Karikó and Weissman started working together in 1997 when they were both at UPenn. Karikó wanted to develop mRNA-based therapeutics, while Weissman hoped to develop a vaccine against human immunodeficiency virus-1 (HIV-1). Bolstered by Karikó’s background in RNA biochemistry and Weissman’s expertise in immunology, they decided to find out how mRNA interacts with the immune system. Specifically, they wanted to tease apart the molecular mechanisms that caused the inflammatory response to mRNA transcribed in vitro, which is not observed with mRNA from mammalian cells.
When the researchers delivered in vitro transcribed mRNA encoding an HIV-1 structural protein to dendritic immune cells in a dish, it triggered a large innate immune response.4 Subsequent studies dissecting the signaling pathways responsible for this response revealed that different patterns of nucleic acids, such as unmethylated CpG motifs, activated Toll-like receptors (TLRs) expressed on dendritic cells to trigger downstream immune pathways.5,6 Karikó and Weissman found that in vitro transcribed mRNA activated TLR3, leading to a cytokine response.7
In 2005, nearly 15 years before the COVID-19 pandemic, Karikó and Weissman made an important breakthrough. Since nucleobases in RNA from mammalian cells undergo chemical modifications, unlike in vitro transcribed mRNA, Karikó and Weissman wondered whether this lack of modifications explained the immune reaction. To test their hypothesis, they introduced a variety of base modifications to in vitro transcribed mRNA, which they delivered to dendritic immune cells.8 These slight tweaks to the system nearly abolished inflammatory signaling.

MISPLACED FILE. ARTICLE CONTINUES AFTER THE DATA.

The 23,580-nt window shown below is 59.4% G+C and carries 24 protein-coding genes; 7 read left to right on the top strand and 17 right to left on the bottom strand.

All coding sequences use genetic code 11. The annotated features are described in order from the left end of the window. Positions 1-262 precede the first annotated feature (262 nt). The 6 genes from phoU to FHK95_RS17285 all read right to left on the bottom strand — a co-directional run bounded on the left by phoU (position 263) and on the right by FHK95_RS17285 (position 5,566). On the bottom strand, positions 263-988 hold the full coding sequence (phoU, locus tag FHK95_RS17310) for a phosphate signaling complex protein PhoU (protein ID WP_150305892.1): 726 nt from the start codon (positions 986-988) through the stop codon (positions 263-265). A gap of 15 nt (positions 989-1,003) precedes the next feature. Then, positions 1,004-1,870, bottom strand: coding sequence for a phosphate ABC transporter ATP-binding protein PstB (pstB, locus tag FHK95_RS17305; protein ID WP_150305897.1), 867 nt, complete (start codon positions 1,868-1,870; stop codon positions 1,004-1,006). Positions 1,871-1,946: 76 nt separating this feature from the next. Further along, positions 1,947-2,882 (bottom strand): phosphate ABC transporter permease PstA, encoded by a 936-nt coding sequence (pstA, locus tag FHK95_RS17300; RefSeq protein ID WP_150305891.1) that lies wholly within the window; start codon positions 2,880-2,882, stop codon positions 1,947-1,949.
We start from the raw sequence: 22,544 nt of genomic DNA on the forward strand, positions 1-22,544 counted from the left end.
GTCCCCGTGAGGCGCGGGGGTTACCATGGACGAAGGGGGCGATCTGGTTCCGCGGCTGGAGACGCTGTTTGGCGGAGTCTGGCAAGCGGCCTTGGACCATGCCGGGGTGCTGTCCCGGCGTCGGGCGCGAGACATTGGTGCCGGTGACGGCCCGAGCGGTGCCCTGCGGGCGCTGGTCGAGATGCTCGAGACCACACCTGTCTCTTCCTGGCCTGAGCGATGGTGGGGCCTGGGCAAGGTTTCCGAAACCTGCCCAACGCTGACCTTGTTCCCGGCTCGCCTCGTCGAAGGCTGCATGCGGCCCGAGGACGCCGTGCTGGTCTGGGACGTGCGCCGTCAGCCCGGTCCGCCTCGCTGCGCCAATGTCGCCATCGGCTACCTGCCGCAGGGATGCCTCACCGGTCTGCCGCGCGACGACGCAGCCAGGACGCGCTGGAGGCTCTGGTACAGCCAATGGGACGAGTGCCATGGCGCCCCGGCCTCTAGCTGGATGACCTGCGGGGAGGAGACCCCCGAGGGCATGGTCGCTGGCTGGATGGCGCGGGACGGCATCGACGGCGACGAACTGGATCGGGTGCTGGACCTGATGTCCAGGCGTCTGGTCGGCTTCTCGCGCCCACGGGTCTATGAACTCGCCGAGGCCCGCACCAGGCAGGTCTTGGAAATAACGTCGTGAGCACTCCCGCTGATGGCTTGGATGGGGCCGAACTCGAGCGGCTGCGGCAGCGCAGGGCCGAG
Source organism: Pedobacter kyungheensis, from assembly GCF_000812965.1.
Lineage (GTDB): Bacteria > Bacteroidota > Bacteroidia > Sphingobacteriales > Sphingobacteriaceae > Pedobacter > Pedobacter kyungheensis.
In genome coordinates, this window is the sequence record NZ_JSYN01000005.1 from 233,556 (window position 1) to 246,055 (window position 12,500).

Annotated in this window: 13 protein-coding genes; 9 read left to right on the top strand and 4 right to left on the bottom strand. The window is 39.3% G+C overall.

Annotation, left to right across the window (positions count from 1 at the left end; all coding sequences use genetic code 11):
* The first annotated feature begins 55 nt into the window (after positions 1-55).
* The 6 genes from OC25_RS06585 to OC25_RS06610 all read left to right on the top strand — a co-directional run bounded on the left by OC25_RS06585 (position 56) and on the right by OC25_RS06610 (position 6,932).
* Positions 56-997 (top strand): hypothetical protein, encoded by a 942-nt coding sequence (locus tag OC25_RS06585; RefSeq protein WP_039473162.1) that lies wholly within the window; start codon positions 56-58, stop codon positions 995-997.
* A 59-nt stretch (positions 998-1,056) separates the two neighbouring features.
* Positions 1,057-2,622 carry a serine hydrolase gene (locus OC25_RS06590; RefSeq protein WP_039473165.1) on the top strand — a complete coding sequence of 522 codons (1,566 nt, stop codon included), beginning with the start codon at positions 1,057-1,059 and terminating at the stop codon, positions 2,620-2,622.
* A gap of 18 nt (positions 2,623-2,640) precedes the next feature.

In a subsequent study, Karikó and Weissman demonstrated that introducing a particular modification to in vitro transcribed mRNA increased protein yield.9 In the same study, they ran in vivo experiments in mice, which demonstrated the therapeutic potential of the platform.
“Karikó and Weissman made fundamental discoveries of the importance of base modifications in mRNA, which eliminated a major obstacle to mRNA-based clinical applications,” said Perlmann during the press conference.
mRNA-based approaches for developing vaccines are also modular. When a new viral strain emerges, researchers can respond quickly by plugging in the updated sequence. “That is one of the great advantages of this platform is that it is flexible and fast,” said Gunilla Karlsson-Hedestam, chair of the 2023 Nobel Assembly.